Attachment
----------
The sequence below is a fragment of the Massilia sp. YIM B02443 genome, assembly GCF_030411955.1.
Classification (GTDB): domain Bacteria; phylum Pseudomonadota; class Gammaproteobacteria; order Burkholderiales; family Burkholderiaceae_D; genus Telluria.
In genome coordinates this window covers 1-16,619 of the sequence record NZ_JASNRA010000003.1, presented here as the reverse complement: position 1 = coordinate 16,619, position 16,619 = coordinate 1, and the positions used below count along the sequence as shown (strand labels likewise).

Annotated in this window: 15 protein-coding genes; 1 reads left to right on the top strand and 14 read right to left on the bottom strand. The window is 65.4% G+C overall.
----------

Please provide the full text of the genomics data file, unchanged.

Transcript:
The sequence below is a fragment of the Massilia sp. YIM B02443 genome, assembly GCF_030411955.1.
Classification (GTDB): domain Bacteria; phylum Pseudomonadota; class Gammaproteobacteria; order Burkholderiales; family Burkholderiaceae_D; genus Telluria.
In genome coordinates this window covers 1-16,619 of the sequence record NZ_JASNRA010000003.1, presented here as the reverse complement: position 1 = coordinate 16,619, position 16,619 = coordinate 1, and the positions used below count along the sequence as shown (strand labels likewise).

Annotated in this window: 15 protein-coding genes; 1 reads left to right on the top strand and 14 read right to left on the bottom strand. The window is 65.4% G+C overall.